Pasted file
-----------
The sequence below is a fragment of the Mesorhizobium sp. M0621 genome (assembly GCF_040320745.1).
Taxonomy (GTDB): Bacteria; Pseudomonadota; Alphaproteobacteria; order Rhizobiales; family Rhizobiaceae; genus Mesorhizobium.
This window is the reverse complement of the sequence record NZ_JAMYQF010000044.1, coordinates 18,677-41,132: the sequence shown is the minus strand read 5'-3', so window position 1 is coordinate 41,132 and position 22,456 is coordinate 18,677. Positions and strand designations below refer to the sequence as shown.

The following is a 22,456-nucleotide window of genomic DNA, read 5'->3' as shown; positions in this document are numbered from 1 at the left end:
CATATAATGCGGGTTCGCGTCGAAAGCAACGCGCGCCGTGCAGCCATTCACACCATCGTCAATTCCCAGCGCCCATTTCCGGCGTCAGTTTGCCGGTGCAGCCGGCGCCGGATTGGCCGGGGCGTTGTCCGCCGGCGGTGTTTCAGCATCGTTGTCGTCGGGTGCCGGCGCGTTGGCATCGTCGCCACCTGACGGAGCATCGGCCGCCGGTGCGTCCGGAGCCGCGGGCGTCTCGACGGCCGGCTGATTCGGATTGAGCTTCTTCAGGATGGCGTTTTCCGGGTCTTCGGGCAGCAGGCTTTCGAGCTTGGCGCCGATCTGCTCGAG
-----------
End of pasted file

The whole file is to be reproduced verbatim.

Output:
The sequence below is a fragment of the Mesorhizobium sp. M0621 genome (assembly GCF_040320745.1).
Taxonomy (GTDB): Bacteria; Pseudomonadota; Alphaproteobacteria; order Rhizobiales; family Rhizobiaceae; genus Mesorhizobium.
This window is the reverse complement of the sequence record NZ_JAMYQF010000044.1, coordinates 18,677-41,132: the sequence shown is the minus strand read 5'-3', so window position 1 is coordinate 41,132 and position 22,456 is coordinate 18,677. Positions and strand designations below refer to the sequence as shown.

The following is a 22,456-nucleotide window of genomic DNA, read 5'->3' as shown; positions in this document are numbered from 1 at the left end:
CATATAATGCGGGTTCGCGTCGAAAGCAACGCGCGCCGTGCAGCCATTCACACCATCGTCAATTCCCAGCGCCCATTTCCGGCGTCAGTTTGCCGGTGCAGCCGGCGCCGGATTGGCCGGGGCGTTGTCCGCCGGCGGTGTTTCAGCATCGTTGTCGTCGGGTGCCGGCGCGTTGGCATCGTCGCCACCTGACGGAGCATCGGCCGCCGGTGCGTCCGGAGCCGCGGGCGTCTCGACGGCCGGCTGATTCGGATTGAGCTTCTTCAGGATGGCGTTTTCCGGGTCTTCGGGCAGCAGGCTTTCGAGCTTGGCGCCGATCTGCTCGAG